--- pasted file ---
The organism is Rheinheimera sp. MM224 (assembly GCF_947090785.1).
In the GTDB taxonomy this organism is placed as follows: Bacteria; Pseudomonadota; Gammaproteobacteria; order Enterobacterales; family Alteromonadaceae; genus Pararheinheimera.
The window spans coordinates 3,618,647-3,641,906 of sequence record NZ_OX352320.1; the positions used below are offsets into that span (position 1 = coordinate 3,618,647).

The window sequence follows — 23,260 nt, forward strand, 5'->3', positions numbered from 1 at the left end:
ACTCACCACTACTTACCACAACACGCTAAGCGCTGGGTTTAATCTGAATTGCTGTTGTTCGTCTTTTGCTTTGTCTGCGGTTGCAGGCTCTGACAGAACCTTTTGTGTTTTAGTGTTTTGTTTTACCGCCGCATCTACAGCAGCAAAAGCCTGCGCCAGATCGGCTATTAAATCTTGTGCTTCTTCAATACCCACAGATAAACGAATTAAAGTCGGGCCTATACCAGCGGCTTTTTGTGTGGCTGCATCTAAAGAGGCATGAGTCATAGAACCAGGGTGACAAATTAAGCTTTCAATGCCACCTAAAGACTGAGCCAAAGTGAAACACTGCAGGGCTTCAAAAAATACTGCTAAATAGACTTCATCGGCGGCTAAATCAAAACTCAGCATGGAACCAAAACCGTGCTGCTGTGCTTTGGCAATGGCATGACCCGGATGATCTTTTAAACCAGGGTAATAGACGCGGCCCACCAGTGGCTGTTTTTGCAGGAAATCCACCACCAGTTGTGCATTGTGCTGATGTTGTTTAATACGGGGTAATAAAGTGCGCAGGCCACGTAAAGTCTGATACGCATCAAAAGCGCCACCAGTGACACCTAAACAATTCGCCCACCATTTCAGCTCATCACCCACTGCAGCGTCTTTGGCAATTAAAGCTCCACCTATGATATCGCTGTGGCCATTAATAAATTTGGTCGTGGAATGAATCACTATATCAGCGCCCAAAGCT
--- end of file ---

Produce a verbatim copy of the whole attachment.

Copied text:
The organism is Rheinheimera sp. MM224 (assembly GCF_947090785.1).
In the GTDB taxonomy this organism is placed as follows: Bacteria; Pseudomonadota; Gammaproteobacteria; order Enterobacterales; family Alteromonadaceae; genus Pararheinheimera.
The window spans coordinates 3,618,647-3,641,906 of sequence record NZ_OX352320.1; the positions used below are offsets into that span (position 1 = coordinate 3,618,647).

The window sequence follows — 23,260 nt, forward strand, 5'->3', positions numbered from 1 at the left end:
ACTCACCACTACTTACCACAACACGCTAAGCGCTGGGTTTAATCTGAATTGCTGTTGTTCGTCTTTTGCTTTGTCTGCGGTTGCAGGCTCTGACAGAACCTTTTGTGTTTTAGTGTTTTGTTTTACCGCCGCATCTACAGCAGCAAAAGCCTGCGCCAGATCGGCTATTAAATCTTGTGCTTCTTCAATACCCACAGATAAACGAATTAAAGTCGGGCCTATACCAGCGGCTTTTTGTGTGGCTGCATCTAAAGAGGCATGAGTCATAGAACCAGGGTGACAAATTAAGCTTTCAATGCCACCTAAAGACTGAGCCAAAGTGAAACACTGCAGGGCTTCAAAAAATACTGCTAAATAGACTTCATCGGCGGCTAAATCAAAACTCAGCATGGAACCAAAACCGTGCTGCTGTGCTTTGGCAATGGCATGACCCGGATGATCTTTTAAACCAGGGTAATAGACGCGGCCCACCAGTGGCTGTTTTTGCAGGAAATCCACCACCAGTTGTGCATTGTGCTGATGTTGTTTAATACGGGGTAATAAAGTGCGCAGGCCACGTAAAGTCTGATACGCATCAAAAGCGCCACCAGTGACACCTAAACAATTCGCCCACCATTTCAGCTCATCACCCACTGCAGCGTCTTTGGCAATTAAAGCTCCACCTATGATATCGCTGTGGCCATTAATAAATTTGGTCGTGGAATGAATCACTATATCAGCGCCCAAAGCT